Variability in Blood Pressure Measurements from Recorded Auscultation Sounds

Alan Murray, Dingchang Zheng, Chengyu Liu, David Graham, Jeff Neasham, Adrian Cossor, Clive Griffiths

Research output: Chapter in Book/Report/Conference proceedingConference proceedingpeer-review


Blood pressure measurement is clinically important. The manual auscultation method is retained as the current "gold standard". This study was designed to evaluate the variability of repeat measurements by the same operator, and between operators, when evaluating the same data.Ten young volunteer subjects with no known cardiovascular disease were studied. Korotkoff sounds were recorded from a standard stethoscope head connected to an acoustic microphone, and the audio sounds recorded during blood pressure measurements with cuff deflation, while subjects sat quietly on a chair. All recordings were replayed blindly and independently, to two trained operators. The operators identified systolic and diastolic blood pressure (SBP and DBP) without knowledge of the subject. After all recordings had been analysed once, the analysis was repeated.SBP rangedfrom 95 to 112 mmHg, and DBP from 58 to 78 mmHg. The difference in repeat listening measurements for each observer was -0.8 ±3.3 and -0.5 ±2.1 mmHg for SBP, and -0.4 ±2.3 and 0.4 ± 1.7 mmHg for DBP. The difference between the two operators for each measurement was 0.7 ± 1.6 and 0.9 ± 3.6 mmHg for SBP, and -1.7 ± 2.3 and -1.0 ± 2.0 mmHg for DBP. We have shown similar variability between operators as between repeat measurements on identical recordings.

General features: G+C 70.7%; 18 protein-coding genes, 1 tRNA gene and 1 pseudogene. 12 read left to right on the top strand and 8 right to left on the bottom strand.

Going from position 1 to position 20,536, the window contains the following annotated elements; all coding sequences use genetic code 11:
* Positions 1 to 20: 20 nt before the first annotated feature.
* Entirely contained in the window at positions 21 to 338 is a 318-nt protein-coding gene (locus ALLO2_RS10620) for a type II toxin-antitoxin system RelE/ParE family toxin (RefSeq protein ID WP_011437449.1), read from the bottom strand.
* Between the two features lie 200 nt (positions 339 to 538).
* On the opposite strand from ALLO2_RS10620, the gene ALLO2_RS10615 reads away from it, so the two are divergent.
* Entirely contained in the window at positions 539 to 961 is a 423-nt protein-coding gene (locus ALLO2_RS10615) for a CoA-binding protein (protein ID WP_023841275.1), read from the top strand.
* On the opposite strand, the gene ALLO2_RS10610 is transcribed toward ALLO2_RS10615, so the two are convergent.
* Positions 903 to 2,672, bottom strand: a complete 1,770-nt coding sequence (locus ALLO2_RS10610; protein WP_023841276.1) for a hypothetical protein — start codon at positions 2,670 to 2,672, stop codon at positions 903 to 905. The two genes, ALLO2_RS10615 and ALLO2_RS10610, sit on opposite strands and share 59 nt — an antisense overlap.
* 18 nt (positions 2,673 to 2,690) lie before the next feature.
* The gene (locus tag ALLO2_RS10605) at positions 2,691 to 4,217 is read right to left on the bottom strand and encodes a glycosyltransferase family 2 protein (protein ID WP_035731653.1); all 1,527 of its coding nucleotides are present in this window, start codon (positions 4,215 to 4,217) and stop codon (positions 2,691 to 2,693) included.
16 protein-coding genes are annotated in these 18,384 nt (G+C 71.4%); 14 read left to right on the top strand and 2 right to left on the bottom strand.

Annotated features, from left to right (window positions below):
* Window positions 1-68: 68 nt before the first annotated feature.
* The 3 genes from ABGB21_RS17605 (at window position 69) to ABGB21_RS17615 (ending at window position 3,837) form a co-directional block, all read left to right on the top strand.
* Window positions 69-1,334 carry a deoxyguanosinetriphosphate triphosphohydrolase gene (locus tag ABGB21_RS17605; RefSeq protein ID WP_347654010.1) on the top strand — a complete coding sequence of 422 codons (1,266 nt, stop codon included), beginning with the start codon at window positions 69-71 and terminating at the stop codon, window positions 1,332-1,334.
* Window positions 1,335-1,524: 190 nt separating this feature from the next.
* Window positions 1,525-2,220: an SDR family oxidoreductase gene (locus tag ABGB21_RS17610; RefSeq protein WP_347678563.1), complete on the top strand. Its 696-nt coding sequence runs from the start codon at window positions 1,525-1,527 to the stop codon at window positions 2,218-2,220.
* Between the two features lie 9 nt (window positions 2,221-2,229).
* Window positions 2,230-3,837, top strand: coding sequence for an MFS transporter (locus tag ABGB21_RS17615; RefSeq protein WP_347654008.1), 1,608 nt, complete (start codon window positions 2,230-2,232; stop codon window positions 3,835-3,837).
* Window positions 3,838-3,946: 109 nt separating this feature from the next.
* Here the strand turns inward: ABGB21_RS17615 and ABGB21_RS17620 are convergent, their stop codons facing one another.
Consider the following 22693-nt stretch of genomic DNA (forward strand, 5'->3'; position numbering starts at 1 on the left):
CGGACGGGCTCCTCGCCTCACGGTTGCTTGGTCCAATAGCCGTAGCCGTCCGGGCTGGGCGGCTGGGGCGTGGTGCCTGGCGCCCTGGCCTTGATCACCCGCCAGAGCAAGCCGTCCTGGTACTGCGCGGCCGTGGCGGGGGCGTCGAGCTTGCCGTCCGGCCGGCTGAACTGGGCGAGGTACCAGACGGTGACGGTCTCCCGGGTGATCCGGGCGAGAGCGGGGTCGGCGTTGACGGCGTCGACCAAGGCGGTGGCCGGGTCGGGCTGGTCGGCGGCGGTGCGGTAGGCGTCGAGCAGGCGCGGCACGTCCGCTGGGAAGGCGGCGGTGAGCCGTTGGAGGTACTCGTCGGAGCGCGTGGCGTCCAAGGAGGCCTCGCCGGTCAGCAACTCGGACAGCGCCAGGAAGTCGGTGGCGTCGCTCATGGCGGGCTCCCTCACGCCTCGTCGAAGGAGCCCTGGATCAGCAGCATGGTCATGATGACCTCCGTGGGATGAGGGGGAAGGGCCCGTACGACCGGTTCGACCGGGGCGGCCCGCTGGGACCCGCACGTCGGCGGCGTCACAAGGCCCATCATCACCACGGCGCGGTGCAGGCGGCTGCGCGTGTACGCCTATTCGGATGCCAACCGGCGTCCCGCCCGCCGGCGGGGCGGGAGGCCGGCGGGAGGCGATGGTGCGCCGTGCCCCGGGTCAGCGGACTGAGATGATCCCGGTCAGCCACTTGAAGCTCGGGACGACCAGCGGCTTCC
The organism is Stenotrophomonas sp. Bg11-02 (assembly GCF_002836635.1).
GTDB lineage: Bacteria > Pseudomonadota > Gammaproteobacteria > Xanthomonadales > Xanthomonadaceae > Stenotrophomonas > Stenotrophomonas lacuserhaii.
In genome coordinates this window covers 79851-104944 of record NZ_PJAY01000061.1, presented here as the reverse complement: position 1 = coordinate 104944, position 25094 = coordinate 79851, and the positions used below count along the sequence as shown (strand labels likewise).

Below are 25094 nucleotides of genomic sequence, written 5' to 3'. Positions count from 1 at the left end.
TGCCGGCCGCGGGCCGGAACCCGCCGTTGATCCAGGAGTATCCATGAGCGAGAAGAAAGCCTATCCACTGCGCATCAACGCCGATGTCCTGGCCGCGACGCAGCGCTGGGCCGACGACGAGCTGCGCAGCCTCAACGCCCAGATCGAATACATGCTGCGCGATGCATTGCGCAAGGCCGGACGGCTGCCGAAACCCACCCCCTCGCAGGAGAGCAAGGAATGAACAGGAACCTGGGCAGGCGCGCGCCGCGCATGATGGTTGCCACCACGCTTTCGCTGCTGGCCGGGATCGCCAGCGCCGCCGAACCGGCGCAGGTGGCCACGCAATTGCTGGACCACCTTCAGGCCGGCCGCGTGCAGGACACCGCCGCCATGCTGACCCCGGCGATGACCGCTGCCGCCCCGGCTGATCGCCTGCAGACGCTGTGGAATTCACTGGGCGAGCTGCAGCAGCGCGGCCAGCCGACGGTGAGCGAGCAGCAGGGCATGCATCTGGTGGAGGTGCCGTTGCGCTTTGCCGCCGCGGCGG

Original languageEnglish
Title of host publication2019 Computing in Cardiology, CinC 2019
PublisherIEEE Computer Society
Number of pages4
ISBN (Electronic)9781728169361
Publication statusPublished - 1 Sep 2019
Externally publishedYes
Event2019 Computing in Cardiology - Singapore, Singapore
Duration: 8 Sep 201911 Sep 2019

Publication series

NameComputing in Cardiology
ISSN (Print)2325-8861
ISSN (Electronic)2325-887X


Conference2019 Computing in Cardiology
Abbreviated titleCinC 2019
Internet address

Bibliographical note

Since volume 33 (2006), CinC has been an open-access publication, in which copyright in each article is held by its authors, who grant permission to copy and redistribute their work with attribution, under the terms of the Creative Commons Attribution License.

ASJC Scopus subject areas

  • Computer Science(all)
  • Cardiology and Cardiovascular Medicine


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